Paladin

“Perhaps the young ladies should leave,” Ernst suggested. His own voice sounded too loud for this relatively quiet corner of the room.

“The ladies stay,” the pale man said, his eyes flicking briefly to Ernst. The acolyte felt a chill brush through his bones. The man’s pupils were gray and milky.

Marike relaxed slightly, cocking her head. “What is your name?” she asked.

“I am Lucian! Please, sit.” He held up the bottle of wine, but received no acknowledgement from the serving maids.

To Ernst’s astonishment, Marike shifted a chair away from the table slightly with her foot and sat, placing her sword on the table. The women watched the sword while Lucian kept his gaze on the Marike’s face.

“My friend is correct,” Marike said. “The ladies really should leave.”

“But they’re having a very good time,” Lucian said with a pout.

Ernst crossed his arms. Marike’s fingers danced along her sword’s hilt.

“Lucian,” she said. “We both know my sword, a simple weapon of steel, won’t hurt you. However, it will prove quite uncomfortable for these ladies.” Ernst resisted a smile—even a devout of the goddess of truth could lie.

Lucien’s face grew cold. “That would be a most unfortunate waste of good flesh.”

Ernst watched the women, but they continued to cuddle and coo over their would-be killer, only occasionally sparing a glance toward the sword or Marike. By the truth, this fiend had them under a potent thrall!

Marike’s eyes roamed over the women. “I agree. Surely you can give them a break. Let them refresh themselves.”

Lucien draped his arms over his companions’ slim shoulders and let his grin break out anew. “I think they’re quite…feisty and well rested as they are, Lady Marike of Mojca. Don’t get me wrong, though, I’ll be testing the limits of their enthusiasm later. For now, however, perhaps we can see just how committed your young friend is to the cause.”

Lucien’s eyes drifted to meet Ernst’s, and he froze. Ernst couldn’t tear his gaze free, but found himself lost in those pale depths. In a flash, a veil was lifted and Ernst saw the brutality of the past few weeks. He saw women with Lucien, heard them crying out in ecstasy and then agony. He saw blood and torn skin. He saw Lucien, standing triumphant and naked over pale corpses. By what right did Marike interrupt the natural order of things? What injustice had they brought to this town in their quest to deprive it of this glorious being? Anger bubbled up from deep within, his vision blurred and shook.

He looked to Marike, his face twisting with rage. He’d spent so many years of his life on a quest for the truth of things and it had all been a lie. Marike looked up at him, her mouth pressed into a firm line. His hand found the grip of the hammer over his shoulder.

She was faster than him, though. She scooped up her sword, sliding it from its sheath and sweeping it in an arc around the table in a single fluid movement. Ernst grimaced as it passed through his heart without slowing. The woman to Lucien’s right cried out and cringed as the blade went through one shoulder and out the other on its path. Lucien’s eyes went wide with shock as the sword sliced through his neck, and the woman to his left ducked as the blade clipped harmlessly through her skull.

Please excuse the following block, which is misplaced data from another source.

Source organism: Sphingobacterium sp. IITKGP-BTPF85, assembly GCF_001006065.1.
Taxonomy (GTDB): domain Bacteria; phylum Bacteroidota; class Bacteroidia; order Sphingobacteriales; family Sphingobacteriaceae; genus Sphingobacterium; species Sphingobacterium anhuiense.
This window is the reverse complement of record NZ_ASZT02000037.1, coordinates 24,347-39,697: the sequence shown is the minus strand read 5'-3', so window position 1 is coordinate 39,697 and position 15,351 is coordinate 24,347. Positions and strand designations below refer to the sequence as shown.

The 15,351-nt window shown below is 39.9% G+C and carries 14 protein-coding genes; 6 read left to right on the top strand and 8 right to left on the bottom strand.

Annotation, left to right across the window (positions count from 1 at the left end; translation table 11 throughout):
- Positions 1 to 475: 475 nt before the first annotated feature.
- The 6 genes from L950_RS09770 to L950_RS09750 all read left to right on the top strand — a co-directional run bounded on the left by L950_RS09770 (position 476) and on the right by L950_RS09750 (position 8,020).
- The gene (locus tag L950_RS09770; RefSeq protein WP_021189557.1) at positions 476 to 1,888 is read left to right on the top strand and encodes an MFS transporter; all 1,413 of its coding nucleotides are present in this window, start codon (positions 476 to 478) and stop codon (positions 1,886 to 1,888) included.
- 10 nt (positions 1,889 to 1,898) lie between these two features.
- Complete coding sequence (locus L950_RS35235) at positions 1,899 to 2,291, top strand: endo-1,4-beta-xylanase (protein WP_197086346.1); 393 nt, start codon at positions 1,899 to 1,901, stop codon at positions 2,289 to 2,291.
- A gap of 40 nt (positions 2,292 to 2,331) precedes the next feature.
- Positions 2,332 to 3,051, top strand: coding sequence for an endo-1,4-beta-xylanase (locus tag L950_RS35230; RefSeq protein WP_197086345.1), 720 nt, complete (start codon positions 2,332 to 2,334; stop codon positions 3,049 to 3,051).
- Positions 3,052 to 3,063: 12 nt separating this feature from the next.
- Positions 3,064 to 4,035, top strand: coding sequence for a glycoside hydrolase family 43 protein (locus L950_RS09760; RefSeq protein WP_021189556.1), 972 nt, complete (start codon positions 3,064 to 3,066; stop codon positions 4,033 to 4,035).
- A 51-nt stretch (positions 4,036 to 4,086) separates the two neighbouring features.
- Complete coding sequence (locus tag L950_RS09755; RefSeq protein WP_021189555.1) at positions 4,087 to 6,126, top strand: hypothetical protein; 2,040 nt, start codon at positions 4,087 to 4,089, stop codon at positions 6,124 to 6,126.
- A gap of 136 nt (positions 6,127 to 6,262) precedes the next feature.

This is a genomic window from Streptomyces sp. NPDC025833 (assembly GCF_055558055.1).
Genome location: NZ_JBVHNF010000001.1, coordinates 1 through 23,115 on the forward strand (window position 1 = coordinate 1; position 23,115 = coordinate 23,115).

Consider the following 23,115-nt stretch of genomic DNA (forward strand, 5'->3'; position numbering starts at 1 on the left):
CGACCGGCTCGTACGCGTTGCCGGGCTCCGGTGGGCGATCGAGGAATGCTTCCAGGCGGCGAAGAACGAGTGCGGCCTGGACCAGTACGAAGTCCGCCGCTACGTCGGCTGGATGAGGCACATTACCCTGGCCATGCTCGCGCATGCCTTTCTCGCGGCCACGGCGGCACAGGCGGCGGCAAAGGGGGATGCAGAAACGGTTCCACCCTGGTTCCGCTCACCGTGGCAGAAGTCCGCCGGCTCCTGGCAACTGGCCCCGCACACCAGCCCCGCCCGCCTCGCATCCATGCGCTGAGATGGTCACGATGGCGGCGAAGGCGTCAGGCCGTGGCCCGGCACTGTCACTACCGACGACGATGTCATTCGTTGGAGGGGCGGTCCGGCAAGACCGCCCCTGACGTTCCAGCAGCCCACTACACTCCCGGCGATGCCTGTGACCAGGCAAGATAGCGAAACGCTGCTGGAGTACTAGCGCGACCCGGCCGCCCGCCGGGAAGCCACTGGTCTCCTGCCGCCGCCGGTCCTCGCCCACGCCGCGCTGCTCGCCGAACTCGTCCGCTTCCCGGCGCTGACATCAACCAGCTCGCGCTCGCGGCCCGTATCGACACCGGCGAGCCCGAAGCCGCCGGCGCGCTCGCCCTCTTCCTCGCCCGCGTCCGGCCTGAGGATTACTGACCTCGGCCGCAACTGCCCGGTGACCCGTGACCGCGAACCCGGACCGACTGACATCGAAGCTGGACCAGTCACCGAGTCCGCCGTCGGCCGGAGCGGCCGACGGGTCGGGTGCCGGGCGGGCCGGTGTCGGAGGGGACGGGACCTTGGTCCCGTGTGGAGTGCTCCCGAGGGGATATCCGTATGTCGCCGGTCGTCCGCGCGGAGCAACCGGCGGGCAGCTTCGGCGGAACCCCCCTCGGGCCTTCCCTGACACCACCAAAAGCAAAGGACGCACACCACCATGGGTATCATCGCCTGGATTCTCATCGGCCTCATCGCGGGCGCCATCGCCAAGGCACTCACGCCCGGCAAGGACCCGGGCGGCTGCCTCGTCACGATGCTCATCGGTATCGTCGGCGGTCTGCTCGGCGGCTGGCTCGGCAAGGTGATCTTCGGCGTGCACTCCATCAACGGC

Lucien’s head toppled forward to roll across the table. Marike caught it with her free hand.

Ernst’s world snapped back into focus. The anger – the righteous fury! – in which he’d felt so confident just a moment before drained away, leaving him exhausted. On the table, Lucien’s mouth gaped and worked soundlessly. His eyes jerked to look at his own body as it crumbled into ashes. The two young women screamed.

All activity in the bar ceased as the two women pitched themselves from their chairs, shaking off the remnants of the late Lucien and fleeing as fast as they could for the door. For a few silent seconds, all eyes in the tavern were on Marike and Ernst and the disembodied head on the table. Then the barkeep yelled for last call, and everyone turned back to their carousing.

Ernst eased himself, shaking, into one of the vacant chairs. “Blessed Mojca!” he swore. “So sorry about that, Lady. Don’t know what came over me.”

“I’d say this fellow came over you,” Marike said with a smirk. Her voice shook slightly, but firmed up as she spoke. She tapped the top of Lucien’s skull, which now lay still, eyes and mouth agape but mercifully no longer twitching. There was no blood, of course. A dusty grey film appeared at the finely sliced edges of the neck and began to creep upward, giving the appearance that the head was sinking into a pile of dust on the table. Soon there’d be nothing left of the creature but what the barmaid swept up in the dustbin.

Ernst studied Marike’s face. She smiled, but it was a tired, weary smile. There were a few more age lines etched around her mouth and crinkling around her eyes. Though she was only a few years older than Ernst, she looked over a decade his senior. It had been necessary in his case, as he’d been ready to attack her if the spell had not been lifted, but it was a shame the girls had been in the way. No harm to them, of course, but the blade took a toll on Marike whenever it was used on living beings.

He reflexively reached for her hand, which seemed thinner and paler than it had earlier, but she withdrew and stood to sheath her sword.

“We’ll sleep here tonight,” Marike said. “Assuming there are rooms available. Tomorrow we’ll go home.”

Ernst hesitated to stand. “Are you all right, my lady?” he asked, keeping his voice low.  A puff of smoke rose from Lucien’s crumbling eye sockets.

“I’m fine, Ernst,” she assured him, because even a devout of the goddess of truth could lie.